Dr Ross Cole

Dr Ross Cole


I read Music at Christ Church Oxford before pursuing graduate research at York and King’s College Cambridge, where I completed my PhD. I then held a Temporary Lectureship in the Faculty of Music at Cambridge, and after that a Junior Research Fellowship at Homerton College, where I also served as Director of Studies. I was appointed Lecturer in Popular Music at Leeds in 2022.

While at Cambridge I co-convened the ‘Auralities’ research network at CRASSH and was involved in leading a major redesign of the undergraduate music curriculum. I have been invited to speak internationally, including at Cambridge, King’s College London, Leeds, Nottingham, New York University, Oxford, University College Cork, and on ABC Radio National.

I am author of The Folk: Music, Modernity, and the Political Imagination (University of California Press, 2021), which won the Bruno Nettl Prize from the Society for Ethnomusicology, awarded to ‘an outstanding publication contributing to or dealing with the history of the field’. Reviews have described the book as ‘definitive’ (Music & Letters), ‘richly informed’ (Twentieth-Century Music), and ‘a wake-up call’ (Ethnomusicology Forum). I am also editor of The Cambridge Companion to Folk Music (under contract with Cambridge University Press), and co-editor of Remixing Music Studies: Essays in Honour of Nicholas Cook (Routledge, 2020).

Recent articles are published or forthcoming in Modernism/modernity, ASAP/Journal, Ethnomusicology, Journal of the Royal Musical Association, Popular Music, 19th-Century Music, and Music & Letters. My 2020 article ‘Vaporwave aesthetics: Internet Nostalgia and the Utopian Impulse’ was given an honourable mention for the RMA’s Jerome Roche Prize.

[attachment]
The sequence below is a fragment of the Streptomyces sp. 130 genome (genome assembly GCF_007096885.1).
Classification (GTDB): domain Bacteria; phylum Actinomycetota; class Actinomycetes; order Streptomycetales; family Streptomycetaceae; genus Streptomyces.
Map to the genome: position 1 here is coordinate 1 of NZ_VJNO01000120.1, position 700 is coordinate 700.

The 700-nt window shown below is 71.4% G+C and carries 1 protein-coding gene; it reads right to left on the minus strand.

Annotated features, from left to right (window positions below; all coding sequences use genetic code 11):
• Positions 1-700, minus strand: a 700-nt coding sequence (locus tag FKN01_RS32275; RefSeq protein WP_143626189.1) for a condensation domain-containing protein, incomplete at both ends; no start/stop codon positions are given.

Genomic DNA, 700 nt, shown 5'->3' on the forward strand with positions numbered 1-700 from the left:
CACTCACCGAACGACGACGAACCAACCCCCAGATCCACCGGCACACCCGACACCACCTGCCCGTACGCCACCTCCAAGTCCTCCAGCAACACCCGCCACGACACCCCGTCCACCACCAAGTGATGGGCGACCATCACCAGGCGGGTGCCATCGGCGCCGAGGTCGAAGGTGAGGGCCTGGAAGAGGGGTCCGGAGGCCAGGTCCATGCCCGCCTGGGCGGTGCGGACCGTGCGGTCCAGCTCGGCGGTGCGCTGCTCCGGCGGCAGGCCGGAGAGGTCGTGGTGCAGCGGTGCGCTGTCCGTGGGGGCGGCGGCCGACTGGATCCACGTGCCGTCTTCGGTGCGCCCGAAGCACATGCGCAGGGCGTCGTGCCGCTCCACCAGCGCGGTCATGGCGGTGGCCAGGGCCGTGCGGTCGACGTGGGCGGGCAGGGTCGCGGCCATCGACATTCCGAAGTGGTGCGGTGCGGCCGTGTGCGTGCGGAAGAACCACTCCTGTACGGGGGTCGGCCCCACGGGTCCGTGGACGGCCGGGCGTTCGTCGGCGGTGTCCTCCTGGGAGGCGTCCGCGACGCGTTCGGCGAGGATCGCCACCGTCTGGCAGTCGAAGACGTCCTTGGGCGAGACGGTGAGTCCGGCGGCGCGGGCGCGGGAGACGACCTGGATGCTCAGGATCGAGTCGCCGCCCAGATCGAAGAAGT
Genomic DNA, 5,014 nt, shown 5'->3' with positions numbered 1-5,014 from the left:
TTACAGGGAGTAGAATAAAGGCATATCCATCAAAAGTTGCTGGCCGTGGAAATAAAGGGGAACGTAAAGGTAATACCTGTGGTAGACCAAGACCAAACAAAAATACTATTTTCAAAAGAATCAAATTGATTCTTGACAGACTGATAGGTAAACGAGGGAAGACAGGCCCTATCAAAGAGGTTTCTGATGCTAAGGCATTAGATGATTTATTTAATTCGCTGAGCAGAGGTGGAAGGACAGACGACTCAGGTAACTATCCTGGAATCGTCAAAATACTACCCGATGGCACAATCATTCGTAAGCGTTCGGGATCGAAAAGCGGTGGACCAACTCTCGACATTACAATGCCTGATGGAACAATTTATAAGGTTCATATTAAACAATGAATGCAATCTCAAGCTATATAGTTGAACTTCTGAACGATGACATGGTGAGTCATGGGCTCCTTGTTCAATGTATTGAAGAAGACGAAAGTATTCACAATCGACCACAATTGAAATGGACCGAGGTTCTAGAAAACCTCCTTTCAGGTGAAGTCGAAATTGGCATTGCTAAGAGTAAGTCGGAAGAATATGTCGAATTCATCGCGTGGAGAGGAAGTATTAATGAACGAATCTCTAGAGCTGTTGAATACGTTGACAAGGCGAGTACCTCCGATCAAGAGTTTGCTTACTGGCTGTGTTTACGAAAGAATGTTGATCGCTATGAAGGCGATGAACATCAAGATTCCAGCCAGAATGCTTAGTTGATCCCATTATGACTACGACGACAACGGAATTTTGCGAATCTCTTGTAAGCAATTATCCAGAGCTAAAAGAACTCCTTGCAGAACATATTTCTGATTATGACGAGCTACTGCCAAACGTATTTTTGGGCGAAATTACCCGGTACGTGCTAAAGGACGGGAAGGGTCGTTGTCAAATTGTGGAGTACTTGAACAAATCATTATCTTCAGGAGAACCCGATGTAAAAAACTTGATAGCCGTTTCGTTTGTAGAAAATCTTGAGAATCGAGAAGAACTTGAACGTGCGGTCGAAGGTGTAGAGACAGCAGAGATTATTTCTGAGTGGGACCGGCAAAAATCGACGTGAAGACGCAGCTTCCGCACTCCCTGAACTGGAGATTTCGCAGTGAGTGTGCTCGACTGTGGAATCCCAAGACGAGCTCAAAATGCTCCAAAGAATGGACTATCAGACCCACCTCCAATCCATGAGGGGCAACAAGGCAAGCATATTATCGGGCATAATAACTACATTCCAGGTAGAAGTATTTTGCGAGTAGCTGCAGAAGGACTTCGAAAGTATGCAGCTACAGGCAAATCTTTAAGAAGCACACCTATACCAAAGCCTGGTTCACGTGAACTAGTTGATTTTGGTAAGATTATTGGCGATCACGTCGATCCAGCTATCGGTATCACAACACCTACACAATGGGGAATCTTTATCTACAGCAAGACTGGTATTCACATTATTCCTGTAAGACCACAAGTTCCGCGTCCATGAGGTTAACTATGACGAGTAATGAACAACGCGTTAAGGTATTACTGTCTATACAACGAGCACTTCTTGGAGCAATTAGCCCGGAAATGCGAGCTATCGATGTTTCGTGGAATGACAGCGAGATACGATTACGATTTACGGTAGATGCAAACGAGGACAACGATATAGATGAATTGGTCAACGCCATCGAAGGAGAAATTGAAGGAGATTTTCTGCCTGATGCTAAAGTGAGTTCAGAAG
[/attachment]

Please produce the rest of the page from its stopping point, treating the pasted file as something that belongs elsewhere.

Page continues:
• Interim Director of Postgraduate Research Studies
  • Academic Personal Tutoring Lead
  • Faculty Athena Swan SAT

Research interests

My work revolves around understanding the politics and poetics of popular culture. I’m particularly interested in moments of profound change, whether the fin de siècle, the 1960s, or the present. Although wide-ranging, my research is unified by a number of recurrent themes: nostalgia, radical politics, modernity, race, imagination, song, experimentalism, and the vernacular. My approach is defined by what I call ‘an ecological history of music’­—one that cuts insistently across disciplinary boundaries. I welcome potential PhD students who wish to work in or around these areas with me.

<h4>Research projects</h4> <p>Any research projects I'm currently working on will be listed below. Our list of all <a href="https://ahc.leeds.ac.uk/dir/research-projects">research projects</a> allows you to view and search the full list of projects in the faculty.</p>


  • PhD, University of Cambridge
  • MRes, University of York
  • BA (Hons), University of Oxford
  • LRSM Saxophone

Professional memberships

  • Royal Musical Association
  • British Forum for Ethnomusicology
  • International Association for the Study of Popular Music
  • American Musicological Society
  • Society for Ethnomusicology
  • International Council for Traditional Music
<h4>Postgraduate research opportunities</h4> <p>We welcome enquiries from motivated and qualified applicants from all around the world who are interested in PhD study. Our <a href="https://phd.leeds.ac.uk">research opportunities</a> allow you to search for projects and scholarships.</p>